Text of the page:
Apple is bringing its payment service to the UK in July, the company announced at its Worldwide Developer Conference earlier this week, alongside updates to Apple Pay in the US and a renaming of its Passbook app to Wallet, both in the forthcoming iOS9.
There has been speculation for some time about the first market outside the US to deliver Apple Pay. Australia, Canada, China and Japan were among the supposed frontrunners, but it was the UK who got the nod.
Among the criteria for selection were thought to have been rate of adoption of contactless payments, technology used by Apple Pay.
At launch over 250,000 locations in the UK will accept the service, with support from credit and debit cards from Visa Europe, MasterCard and American Express issued by leading financial institutions: first direct, HSBC, NatWest, Nationwide Building Society, Royal Bank of Scotland, Santander and Ulster Bank. Other banks will follow in the autumn.
In terms of retailers, users of the iPhone 6, iPhone 6 Plus and Apple Watch users will be able to make purchases across a range of outlets. In addition to its own stores, Boots UK, Costa Coffee, Marks & Spencer, Nando’s, Post Office, Pret A Manger, Starbucks and Waitrose are among those signed up. In addition, Transport for London is on board so iPhone and Apple Watch users can use their devices for travel in London.
Apple Pay is also available on apps in the UK. Apps that will accept the payment service include Airbnb, Argos, British Airways, easyJet, Hailo, Miss Selfridge, Ocado, Topshop and Zara. When paying for goods and services within apps, Apple Pay is compatible with iPhone 6, iPhone 6 Plus, iPad Air 2 and iPad mini 3.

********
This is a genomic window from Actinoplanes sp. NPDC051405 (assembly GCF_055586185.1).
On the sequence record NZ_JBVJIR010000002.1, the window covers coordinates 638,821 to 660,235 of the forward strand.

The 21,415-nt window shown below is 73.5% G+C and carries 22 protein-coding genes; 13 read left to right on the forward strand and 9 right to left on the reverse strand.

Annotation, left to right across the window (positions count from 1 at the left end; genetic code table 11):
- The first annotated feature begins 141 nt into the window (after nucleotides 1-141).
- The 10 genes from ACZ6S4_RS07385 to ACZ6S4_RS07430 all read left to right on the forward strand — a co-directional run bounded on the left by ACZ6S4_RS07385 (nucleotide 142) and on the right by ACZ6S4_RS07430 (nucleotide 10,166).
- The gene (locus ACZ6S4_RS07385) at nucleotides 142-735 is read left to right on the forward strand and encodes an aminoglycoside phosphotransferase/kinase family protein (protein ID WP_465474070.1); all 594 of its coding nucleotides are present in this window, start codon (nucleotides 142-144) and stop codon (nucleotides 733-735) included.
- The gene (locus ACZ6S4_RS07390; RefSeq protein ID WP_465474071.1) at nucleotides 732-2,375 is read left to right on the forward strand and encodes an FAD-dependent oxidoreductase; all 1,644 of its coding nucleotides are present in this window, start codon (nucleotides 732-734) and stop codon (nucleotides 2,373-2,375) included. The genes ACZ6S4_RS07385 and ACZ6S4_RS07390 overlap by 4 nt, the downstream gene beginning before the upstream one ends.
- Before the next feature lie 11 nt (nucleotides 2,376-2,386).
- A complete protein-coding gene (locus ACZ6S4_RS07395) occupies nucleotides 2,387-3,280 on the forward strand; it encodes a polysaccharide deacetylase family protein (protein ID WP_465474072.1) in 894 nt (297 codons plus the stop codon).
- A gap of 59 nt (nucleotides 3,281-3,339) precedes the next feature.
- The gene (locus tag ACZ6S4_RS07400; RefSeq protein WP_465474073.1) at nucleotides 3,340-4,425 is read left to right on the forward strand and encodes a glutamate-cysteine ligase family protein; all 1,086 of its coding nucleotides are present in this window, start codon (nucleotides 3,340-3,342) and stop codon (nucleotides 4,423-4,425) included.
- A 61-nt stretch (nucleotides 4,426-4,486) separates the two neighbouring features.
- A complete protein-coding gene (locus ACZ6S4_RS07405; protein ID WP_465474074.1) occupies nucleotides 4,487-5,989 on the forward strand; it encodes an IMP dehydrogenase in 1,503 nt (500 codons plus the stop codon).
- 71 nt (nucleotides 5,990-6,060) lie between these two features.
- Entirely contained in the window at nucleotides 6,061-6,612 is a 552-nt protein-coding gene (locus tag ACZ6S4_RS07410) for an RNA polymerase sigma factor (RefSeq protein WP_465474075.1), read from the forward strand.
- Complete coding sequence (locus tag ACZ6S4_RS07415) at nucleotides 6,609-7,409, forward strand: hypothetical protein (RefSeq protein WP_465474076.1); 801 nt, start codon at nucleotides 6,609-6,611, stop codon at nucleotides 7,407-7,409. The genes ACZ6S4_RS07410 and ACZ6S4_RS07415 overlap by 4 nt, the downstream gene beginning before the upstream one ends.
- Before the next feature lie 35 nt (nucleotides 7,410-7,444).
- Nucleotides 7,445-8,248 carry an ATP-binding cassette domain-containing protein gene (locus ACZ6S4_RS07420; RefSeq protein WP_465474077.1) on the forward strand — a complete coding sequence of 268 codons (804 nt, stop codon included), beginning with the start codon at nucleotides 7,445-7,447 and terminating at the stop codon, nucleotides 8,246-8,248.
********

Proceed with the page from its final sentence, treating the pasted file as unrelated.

Passbook on way out, welcome to Wallet
Existing Apple Pay users in the US will see changes with the forthcoming iOS9, including the addition of store-issued debit and credit cards, and loyalty cards. Supporting loyalty and reward cards is seen as key to making a success of payment services.
Apple said loyalty cards from leading US retailers Walgreens and Kohl’s department stores will now be available in the payment service from this autumn, with Coca-Cola and Dunkin’ Donuts to follow. And retail-branded credit cards from BJ’s, Kohl’s and JC Penney are signed up too.
All such cards will be held in a new app called Wallet that will replace Passbook, a wallet of sorts but lacking the functionality for payments and loyalty cards.
The addition of Kohl’s is significant since it is also part of the MCX consortium that backs a rival to Apple Pay called ConnectC, due to launch on a limited basis this summer. Best Buy is another MCX member who is working with Apple Pay.
And Apple announced the addition of Discover to its roster of credit cards from this autumn, which means that 98 per cent of the US credit card purchase volume will be supported by Apple Pay. Actually the card firm had already announced it would be joining the payment service, so Apple’s comment was a confirmation.
Apple will also expand merchant acceptance to over one million locations in July, four times the number at launch, back in autumn 2014.
And Square announced the company’s next card reader will enable any business with a smartphone or tablet to accept Apple Pay, as well as contactless payments and EMV cards. The reader will begin shipping in the autumn.